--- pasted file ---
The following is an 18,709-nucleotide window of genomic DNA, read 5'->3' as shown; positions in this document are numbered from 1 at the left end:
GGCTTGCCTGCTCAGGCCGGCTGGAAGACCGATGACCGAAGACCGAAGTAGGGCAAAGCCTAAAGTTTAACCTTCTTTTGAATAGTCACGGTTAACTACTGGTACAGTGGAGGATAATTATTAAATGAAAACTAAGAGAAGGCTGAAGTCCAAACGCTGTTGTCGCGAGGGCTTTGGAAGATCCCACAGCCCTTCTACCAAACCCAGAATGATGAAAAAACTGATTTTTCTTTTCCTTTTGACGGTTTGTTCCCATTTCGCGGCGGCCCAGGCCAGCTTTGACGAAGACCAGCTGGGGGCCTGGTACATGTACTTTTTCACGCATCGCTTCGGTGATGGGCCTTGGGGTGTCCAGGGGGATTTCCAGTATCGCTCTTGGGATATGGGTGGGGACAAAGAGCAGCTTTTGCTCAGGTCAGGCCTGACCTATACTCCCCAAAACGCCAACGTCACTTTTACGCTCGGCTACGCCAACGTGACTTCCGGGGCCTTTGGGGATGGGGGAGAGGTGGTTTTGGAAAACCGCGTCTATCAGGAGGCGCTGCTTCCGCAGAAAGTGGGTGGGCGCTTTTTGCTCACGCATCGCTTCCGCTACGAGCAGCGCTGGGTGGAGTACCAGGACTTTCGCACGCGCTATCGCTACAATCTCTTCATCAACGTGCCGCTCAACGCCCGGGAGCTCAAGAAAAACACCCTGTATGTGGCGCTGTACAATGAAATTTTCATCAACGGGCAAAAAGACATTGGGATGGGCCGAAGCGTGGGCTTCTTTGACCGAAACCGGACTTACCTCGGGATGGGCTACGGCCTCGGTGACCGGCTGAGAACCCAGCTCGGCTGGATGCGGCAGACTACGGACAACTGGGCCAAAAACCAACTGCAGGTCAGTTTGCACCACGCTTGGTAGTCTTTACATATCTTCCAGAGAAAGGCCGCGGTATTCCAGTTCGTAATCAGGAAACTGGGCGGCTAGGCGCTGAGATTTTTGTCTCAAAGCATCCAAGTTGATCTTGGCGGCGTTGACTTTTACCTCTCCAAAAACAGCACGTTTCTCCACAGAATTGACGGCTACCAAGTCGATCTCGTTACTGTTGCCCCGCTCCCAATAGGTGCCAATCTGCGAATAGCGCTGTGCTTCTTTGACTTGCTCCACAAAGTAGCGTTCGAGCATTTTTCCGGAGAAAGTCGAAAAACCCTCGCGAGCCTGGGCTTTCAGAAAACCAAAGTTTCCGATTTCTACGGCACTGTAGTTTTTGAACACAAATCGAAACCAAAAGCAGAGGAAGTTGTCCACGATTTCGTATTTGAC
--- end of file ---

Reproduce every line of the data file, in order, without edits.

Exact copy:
The following is an 18,709-nucleotide window of genomic DNA, read 5'->3' as shown; positions in this document are numbered from 1 at the left end:
GGCTTGCCTGCTCAGGCCGGCTGGAAGACCGATGACCGAAGACCGAAGTAGGGCAAAGCCTAAAGTTTAACCTTCTTTTGAATAGTCACGGTTAACTACTGGTACAGTGGAGGATAATTATTAAATGAAAACTAAGAGAAGGCTGAAGTCCAAACGCTGTTGTCGCGAGGGCTTTGGAAGATCCCACAGCCCTTCTACCAAACCCAGAATGATGAAAAAACTGATTTTTCTTTTCCTTTTGACGGTTTGTTCCCATTTCGCGGCGGCCCAGGCCAGCTTTGACGAAGACCAGCTGGGGGCCTGGTACATGTACTTTTTCACGCATCGCTTCGGTGATGGGCCTTGGGGTGTCCAGGGGGATTTCCAGTATCGCTCTTGGGATATGGGTGGGGACAAAGAGCAGCTTTTGCTCAGGTCAGGCCTGACCTATACTCCCCAAAACGCCAACGTCACTTTTACGCTCGGCTACGCCAACGTGACTTCCGGGGCCTTTGGGGATGGGGGAGAGGTGGTTTTGGAAAACCGCGTCTATCAGGAGGCGCTGCTTCCGCAGAAAGTGGGTGGGCGCTTTTTGCTCACGCATCGCTTCCGCTACGAGCAGCGCTGGGTGGAGTACCAGGACTTTCGCACGCGCTATCGCTACAATCTCTTCATCAACGTGCCGCTCAACGCCCGGGAGCTCAAGAAAAACACCCTGTATGTGGCGCTGTACAATGAAATTTTCATCAACGGGCAAAAAGACATTGGGATGGGCCGAAGCGTGGGCTTCTTTGACCGAAACCGGACTTACCTCGGGATGGGCTACGGCCTCGGTGACCGGCTGAGAACCCAGCTCGGCTGGATGCGGCAGACTACGGACAACTGGGCCAAAAACCAACTGCAGGTCAGTTTGCACCACGCTTGGTAGTCTTTACATATCTTCCAGAGAAAGGCCGCGGTATTCCAGTTCGTAATCAGGAAACTGGGCGGCTAGGCGCTGAGATTTTTGTCTCAAAGCATCCAAGTTGATCTTGGCGGCGTTGACTTTTACCTCTCCAAAAACAGCACGTTTCTCCACAGAATTGACGGCTACCAAGTCGATCTCGTTACTGTTGCCCCGCTCCCAATAGGTGCCAATCTGCGAATAGCGCTGTGCTTCTTTGACTTGCTCCACAAAGTAGCGTTCGAGCATTTTTCCGGAGAAAGTCGAAAAACCCTCGCGAGCCTGGGCTTTCAGAAAACCAAAGTTTCCGATTTCTACGGCACTGTAGTTTTTGAACACAAATCGAAACCAAAAGCAGAGGAAGTTGTCCACGATTTCGTATTTGAC